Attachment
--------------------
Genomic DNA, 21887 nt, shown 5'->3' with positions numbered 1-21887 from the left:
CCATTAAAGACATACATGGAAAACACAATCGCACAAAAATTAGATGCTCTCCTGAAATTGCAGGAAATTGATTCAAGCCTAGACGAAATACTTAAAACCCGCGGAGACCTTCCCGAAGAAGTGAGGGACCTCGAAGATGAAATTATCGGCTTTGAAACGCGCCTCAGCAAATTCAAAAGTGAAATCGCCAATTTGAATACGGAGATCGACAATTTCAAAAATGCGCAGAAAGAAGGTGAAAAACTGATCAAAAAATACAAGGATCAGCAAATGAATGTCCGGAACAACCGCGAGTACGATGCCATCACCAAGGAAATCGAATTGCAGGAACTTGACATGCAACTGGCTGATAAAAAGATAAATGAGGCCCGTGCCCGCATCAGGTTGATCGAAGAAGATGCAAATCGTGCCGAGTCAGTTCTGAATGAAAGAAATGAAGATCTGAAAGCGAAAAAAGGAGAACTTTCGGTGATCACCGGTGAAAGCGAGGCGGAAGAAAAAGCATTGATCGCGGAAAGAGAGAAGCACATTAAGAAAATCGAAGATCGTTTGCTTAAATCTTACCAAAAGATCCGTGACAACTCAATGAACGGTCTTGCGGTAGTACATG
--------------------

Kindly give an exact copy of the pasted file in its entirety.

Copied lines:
Genomic DNA, 21887 nt, shown 5'->3' with positions numbered 1-21887 from the left:
CCATTAAAGACATACATGGAAAACACAATCGCACAAAAATTAGATGCTCTCCTGAAATTGCAGGAAATTGATTCAAGCCTAGACGAAATACTTAAAACCCGCGGAGACCTTCCCGAAGAAGTGAGGGACCTCGAAGATGAAATTATCGGCTTTGAAACGCGCCTCAGCAAATTCAAAAGTGAAATCGCCAATTTGAATACGGAGATCGACAATTTCAAAAATGCGCAGAAAGAAGGTGAAAAACTGATCAAAAAATACAAGGATCAGCAAATGAATGTCCGGAACAACCGCGAGTACGATGCCATCACCAAGGAAATCGAATTGCAGGAACTTGACATGCAACTGGCTGATAAAAAGATAAATGAGGCCCGTGCCCGCATCAGGTTGATCGAAGAAGATGCAAATCGTGCCGAGTCAGTTCTGAATGAAAGAAATGAAGATCTGAAAGCGAAAAAAGGAGAACTTTCGGTGATCACCGGTGAAAGCGAGGCGGAAGAAAAAGCATTGATCGCGGAAAGAGAGAAGCACATTAAGAAAATCGAAGATCGTTTGCTTAAATCTTACCAAAAGATCCGTGACAACTCAATGAACGGTCTTGCGGTAGTACATG